29% of employers say rise in NI contributions will impact staff pay

NI contributionsMore than a quarter of employers (29%) feel that next month’s increase in National Insurance (NI) contributions will have a direct impact on employees’ pay, according to research from Scottish Widows.

Conducted by Opinium on behalf of the insurer with a sample size of 500 UK firms, the survey findings revealed that 64% are worried about the forthcoming increase in NI contributions and 21% claim that pay increases will as a result be frozen completely for the whole year.

Two-fifths (40%) of firms claimed that the upcoming hike in NI contributions was weighing on their employees’ minds, who were concerned that it would dent their financial wellbeing and ability to save.

According to Scottish Widows, a UK employer with 100 staff on salaries of £30,000 could immediately save an estimated £20,700 in NI contributions each year by implementing a salary sacrifice arrangement with their employees, yet 29% are failing to do so. As the NI rate is due to go up by 1.25% on 1 April the potential saving will be even greater, increasing the main rate for employees from 12% to 13.25%.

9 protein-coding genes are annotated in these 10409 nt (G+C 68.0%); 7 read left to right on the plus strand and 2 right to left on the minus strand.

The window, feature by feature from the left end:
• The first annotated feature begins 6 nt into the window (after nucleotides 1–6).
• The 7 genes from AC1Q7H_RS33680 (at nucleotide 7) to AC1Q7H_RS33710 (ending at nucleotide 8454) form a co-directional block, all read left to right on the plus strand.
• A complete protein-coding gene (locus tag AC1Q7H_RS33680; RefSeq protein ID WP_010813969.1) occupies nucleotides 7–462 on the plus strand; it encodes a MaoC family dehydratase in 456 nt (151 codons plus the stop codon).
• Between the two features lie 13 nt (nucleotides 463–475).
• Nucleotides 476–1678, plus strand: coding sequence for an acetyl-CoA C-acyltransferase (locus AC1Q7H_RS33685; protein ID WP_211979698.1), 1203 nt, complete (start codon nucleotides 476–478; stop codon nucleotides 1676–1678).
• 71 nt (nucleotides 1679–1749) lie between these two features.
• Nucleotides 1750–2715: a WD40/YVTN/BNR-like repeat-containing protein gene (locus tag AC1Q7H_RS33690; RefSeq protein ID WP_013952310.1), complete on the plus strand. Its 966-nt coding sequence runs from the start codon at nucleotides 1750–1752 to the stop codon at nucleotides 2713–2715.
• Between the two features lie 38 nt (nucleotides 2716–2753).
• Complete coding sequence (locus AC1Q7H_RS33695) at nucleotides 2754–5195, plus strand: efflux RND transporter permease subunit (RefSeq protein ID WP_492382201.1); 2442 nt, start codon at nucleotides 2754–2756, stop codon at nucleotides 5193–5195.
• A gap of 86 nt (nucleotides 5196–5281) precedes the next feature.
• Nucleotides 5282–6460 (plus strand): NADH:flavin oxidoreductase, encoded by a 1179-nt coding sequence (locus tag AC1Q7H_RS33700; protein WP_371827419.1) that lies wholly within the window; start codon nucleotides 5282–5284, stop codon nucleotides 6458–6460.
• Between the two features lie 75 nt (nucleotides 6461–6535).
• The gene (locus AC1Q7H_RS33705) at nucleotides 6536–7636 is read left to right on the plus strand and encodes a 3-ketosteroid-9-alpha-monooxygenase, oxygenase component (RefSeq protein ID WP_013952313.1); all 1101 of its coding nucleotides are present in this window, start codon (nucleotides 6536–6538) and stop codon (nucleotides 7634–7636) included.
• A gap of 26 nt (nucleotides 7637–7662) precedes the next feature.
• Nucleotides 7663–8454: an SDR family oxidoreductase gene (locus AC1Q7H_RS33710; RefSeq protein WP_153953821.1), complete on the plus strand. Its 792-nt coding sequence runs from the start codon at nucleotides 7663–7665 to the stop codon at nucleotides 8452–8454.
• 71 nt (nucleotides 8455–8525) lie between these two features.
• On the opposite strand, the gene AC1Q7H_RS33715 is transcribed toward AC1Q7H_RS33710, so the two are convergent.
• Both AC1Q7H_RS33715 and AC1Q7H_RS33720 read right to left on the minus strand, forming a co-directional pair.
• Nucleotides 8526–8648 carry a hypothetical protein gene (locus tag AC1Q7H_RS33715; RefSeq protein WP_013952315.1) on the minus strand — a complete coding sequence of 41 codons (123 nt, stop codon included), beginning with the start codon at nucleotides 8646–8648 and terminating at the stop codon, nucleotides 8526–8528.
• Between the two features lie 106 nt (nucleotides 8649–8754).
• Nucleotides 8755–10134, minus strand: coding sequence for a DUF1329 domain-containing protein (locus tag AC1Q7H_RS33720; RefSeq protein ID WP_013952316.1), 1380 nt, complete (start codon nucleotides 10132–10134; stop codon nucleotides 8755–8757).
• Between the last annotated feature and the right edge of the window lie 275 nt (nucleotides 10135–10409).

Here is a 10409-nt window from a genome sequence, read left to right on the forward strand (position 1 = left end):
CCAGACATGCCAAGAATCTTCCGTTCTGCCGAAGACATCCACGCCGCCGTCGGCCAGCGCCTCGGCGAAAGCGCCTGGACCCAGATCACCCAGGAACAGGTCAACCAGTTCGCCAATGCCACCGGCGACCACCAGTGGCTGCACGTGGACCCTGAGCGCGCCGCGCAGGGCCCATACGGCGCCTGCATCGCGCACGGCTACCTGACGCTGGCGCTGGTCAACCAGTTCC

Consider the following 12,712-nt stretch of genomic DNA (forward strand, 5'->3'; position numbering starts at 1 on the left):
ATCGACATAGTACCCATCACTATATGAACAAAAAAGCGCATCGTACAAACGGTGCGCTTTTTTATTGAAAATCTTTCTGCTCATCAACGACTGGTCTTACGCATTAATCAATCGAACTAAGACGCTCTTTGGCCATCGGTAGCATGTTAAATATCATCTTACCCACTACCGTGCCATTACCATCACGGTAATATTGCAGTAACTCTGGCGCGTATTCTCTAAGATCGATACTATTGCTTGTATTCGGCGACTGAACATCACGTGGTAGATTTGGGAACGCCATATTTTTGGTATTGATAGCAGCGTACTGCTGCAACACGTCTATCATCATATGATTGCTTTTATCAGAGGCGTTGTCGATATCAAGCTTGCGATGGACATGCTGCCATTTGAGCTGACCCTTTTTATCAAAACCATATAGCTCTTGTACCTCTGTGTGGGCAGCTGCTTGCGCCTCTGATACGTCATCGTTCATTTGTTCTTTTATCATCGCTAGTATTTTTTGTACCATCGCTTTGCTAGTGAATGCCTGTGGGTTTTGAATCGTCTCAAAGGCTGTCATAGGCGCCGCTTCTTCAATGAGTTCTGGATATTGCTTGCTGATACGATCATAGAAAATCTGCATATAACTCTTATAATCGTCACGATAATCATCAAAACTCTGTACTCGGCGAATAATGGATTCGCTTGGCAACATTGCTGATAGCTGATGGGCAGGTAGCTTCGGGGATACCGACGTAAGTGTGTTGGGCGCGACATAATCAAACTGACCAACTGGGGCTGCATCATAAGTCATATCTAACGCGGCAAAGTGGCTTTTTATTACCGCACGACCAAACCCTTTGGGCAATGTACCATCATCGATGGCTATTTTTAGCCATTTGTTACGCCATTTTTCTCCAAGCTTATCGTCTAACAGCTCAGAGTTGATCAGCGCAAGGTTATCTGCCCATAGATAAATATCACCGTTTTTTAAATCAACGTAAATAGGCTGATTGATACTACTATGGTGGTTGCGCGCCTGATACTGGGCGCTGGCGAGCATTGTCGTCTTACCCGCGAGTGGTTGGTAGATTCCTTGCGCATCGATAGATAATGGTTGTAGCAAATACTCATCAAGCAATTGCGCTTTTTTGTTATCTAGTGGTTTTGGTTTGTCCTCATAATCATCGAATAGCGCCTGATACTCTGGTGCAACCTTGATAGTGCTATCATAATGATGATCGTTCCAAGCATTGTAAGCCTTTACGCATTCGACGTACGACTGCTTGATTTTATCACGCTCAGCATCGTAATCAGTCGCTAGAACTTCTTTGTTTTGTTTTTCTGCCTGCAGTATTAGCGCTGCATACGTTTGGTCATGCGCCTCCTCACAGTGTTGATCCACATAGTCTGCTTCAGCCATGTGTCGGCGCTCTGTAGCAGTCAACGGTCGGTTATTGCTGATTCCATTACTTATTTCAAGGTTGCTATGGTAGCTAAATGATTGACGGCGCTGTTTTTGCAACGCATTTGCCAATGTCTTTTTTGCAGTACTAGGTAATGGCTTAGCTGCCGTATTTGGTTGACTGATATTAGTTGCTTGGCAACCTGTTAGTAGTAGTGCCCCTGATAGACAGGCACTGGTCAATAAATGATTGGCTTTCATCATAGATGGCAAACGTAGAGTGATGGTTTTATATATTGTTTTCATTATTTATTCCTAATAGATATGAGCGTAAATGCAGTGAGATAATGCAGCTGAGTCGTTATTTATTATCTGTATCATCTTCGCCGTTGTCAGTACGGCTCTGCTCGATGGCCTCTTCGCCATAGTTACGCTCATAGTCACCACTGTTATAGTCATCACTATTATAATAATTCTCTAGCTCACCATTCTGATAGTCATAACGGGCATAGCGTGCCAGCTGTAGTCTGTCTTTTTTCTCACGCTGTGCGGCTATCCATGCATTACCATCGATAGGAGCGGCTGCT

For those who use salary sacrifice schemes already, 48% were able to improve employees’ financial wellbeing through lower NI contributions. A further 43% used the cost savings to fund additional employee benefits such as gym memberships or cycle-to-work schemes and 46% used the savings to increase offer employees’ bonuses.

Robert Cochran, retirement expert at Scottish Widows, explained that workplace salary sacrifice schemes can play a part in off-setting some financial pressures, both for employers and their workforce.

“All UK employers are required by law to provide a pension scheme for their employees, so there is a real opportunity for them to also implement a salary sacrifice scheme which would give them more control over their NI contributions and a chance to markedly improve their employees’ financial wellbeing. Employees themselves could add thousands to their pension pots, with only minimal action on their part,” he said.